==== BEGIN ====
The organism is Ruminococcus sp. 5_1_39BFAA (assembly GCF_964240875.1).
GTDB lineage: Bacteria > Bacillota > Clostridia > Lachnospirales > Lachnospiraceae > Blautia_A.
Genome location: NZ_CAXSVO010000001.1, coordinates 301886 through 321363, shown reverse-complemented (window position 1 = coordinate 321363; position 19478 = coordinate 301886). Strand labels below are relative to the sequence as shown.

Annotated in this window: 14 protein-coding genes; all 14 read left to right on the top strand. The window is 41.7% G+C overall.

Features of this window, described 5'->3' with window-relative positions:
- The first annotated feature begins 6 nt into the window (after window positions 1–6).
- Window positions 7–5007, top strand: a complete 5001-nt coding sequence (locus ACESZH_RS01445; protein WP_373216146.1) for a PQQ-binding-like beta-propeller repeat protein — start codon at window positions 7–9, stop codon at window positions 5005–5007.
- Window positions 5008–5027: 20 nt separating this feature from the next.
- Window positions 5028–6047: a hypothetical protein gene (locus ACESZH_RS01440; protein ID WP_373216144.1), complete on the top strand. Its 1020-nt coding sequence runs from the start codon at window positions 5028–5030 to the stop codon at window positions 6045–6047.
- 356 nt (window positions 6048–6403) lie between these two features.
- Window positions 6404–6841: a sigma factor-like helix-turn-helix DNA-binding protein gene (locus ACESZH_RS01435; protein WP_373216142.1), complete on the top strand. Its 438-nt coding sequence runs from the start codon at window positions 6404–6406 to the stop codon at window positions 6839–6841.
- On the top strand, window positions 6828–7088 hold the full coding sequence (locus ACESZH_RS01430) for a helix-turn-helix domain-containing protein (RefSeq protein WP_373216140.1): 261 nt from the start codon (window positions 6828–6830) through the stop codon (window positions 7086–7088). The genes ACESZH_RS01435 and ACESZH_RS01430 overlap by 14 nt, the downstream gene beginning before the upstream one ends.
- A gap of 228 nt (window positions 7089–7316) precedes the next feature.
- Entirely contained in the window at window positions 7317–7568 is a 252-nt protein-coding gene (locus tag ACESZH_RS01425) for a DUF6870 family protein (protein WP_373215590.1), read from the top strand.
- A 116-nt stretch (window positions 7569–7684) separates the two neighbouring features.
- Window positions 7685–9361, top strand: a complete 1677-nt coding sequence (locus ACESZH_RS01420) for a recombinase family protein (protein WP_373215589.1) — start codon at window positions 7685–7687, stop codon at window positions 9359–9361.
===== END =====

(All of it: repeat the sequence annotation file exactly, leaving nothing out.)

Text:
The organism is Ruminococcus sp. 5_1_39BFAA (assembly GCF_964240875.1).
GTDB lineage: Bacteria > Bacillota > Clostridia > Lachnospirales > Lachnospiraceae > Blautia_A.
Genome location: NZ_CAXSVO010000001.1, coordinates 301886 through 321363, shown reverse-complemented (window position 1 = coordinate 321363; position 19478 = coordinate 301886). Strand labels below are relative to the sequence as shown.

Annotated in this window: 14 protein-coding genes; all 14 read left to right on the top strand. The window is 41.7% G+C overall.

Features of this window, described 5'->3' with window-relative positions:
- The first annotated feature begins 6 nt into the window (after window positions 1–6).
- Window positions 7–5007, top strand: a complete 5001-nt coding sequence (locus ACESZH_RS01445; protein WP_373216146.1) for a PQQ-binding-like beta-propeller repeat protein — start codon at window positions 7–9, stop codon at window positions 5005–5007.
- Window positions 5008–5027: 20 nt separating this feature from the next.
- Window positions 5028–6047: a hypothetical protein gene (locus ACESZH_RS01440; protein ID WP_373216144.1), complete on the top strand. Its 1020-nt coding sequence runs from the start codon at window positions 5028–5030 to the stop codon at window positions 6045–6047.
- 356 nt (window positions 6048–6403) lie between these two features.
- Window positions 6404–6841: a sigma factor-like helix-turn-helix DNA-binding protein gene (locus ACESZH_RS01435; protein WP_373216142.1), complete on the top strand. Its 438-nt coding sequence runs from the start codon at window positions 6404–6406 to the stop codon at window positions 6839–6841.
- On the top strand, window positions 6828–7088 hold the full coding sequence (locus ACESZH_RS01430) for a helix-turn-helix domain-containing protein (RefSeq protein WP_373216140.1): 261 nt from the start codon (window positions 6828–6830) through the stop codon (window positions 7086–7088). The genes ACESZH_RS01435 and ACESZH_RS01430 overlap by 14 nt, the downstream gene beginning before the upstream one ends.
- A gap of 228 nt (window positions 7089–7316) precedes the next feature.
- Entirely contained in the window at window positions 7317–7568 is a 252-nt protein-coding gene (locus tag ACESZH_RS01425) for a DUF6870 family protein (protein WP_373215590.1), read from the top strand.
- A 116-nt stretch (window positions 7569–7684) separates the two neighbouring features.
- Window positions 7685–9361, top strand: a complete 1677-nt coding sequence (locus ACESZH_RS01420) for a recombinase family protein (protein WP_373215589.1) — start codon at window positions 7685–7687, stop codon at window positions 9359–9361.